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Sanctuary Movement Starts Cross-Country Caravan to Relocate Central Americans

July 1, 1985

PHOENIX, Ariz. (AP) _ A caravan of 65 cars began a cross-country journey to relocate Central American refugees and to show that the sanctuary movement won’t be stopped by smuggling charges brought against its members, a spokesman said.

″We want to help these refugees find sanctuary,″ said Don Haddon, spokesman for the Sanctuary Movement Committee in Phoenix. ″But we also want them (the government) to know that we aren’t intimidated.″

Prior to leaving Sunday, members of the movement held a prayer service at St. Catherine Church in which clergy of several religions asked for ″a commitment of faith″ and assistance for the Central Americans.

Sister Darlene Nicgorski, one of 12 defendants in a federal alien-smuggling case scheduled to go to trial in September, said the stories told by the refugees ″sent goosebumps up my body.″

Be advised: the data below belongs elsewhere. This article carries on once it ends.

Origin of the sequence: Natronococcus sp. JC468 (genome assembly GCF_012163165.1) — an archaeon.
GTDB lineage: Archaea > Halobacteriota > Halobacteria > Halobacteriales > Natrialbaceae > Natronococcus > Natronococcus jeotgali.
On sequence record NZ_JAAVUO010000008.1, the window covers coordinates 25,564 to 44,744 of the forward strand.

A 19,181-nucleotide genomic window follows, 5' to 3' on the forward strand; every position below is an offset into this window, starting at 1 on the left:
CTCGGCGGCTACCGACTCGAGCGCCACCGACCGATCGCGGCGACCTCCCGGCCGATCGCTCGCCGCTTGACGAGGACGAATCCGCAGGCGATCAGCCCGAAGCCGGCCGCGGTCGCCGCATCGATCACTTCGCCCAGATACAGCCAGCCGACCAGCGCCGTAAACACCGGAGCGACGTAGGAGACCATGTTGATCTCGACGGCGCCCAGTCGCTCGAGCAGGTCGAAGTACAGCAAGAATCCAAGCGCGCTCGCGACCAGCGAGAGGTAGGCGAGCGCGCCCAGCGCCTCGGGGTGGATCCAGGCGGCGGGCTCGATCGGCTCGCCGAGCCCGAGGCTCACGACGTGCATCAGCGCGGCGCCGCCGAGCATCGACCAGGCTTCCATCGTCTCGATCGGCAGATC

″It’s a strange message we’re called to hear,″ she said. ″It’s another reality.″

The sanctuary movement contends that illegal aliens from Central America are refugees who are entitled to political asylum. The government contends they are economic refugees, and those who assist them in entering the country illegally are also committing crimes.

The caravan was to arrive today in New Mexico. About a dozen movement members planned to make the trip through 10 states, with a July 21 arrival planned at Northampton, Mass., Haddon said.

The caravan, which left with 65 cars, was to take a Salvadoran to St. Louis, two Guatemalan brothers to Chicago and a Guatemalan family of five to Northampton, he said.

Sanctuary workers often use an ″underground railroad″ to relocate refugees, but chose a public approach as a way of asking that the United States be declared a sanctuary, said the Rev. Jim Oines of Alzona Lutheran Church.

This is the fourth public caravan organized since March 1984.

INS Regional Director Ruth Ann Myers said last month that the Phoenix office would not make arrests of those in the caravan because the subsequent publicity is ″exactly what they want.″

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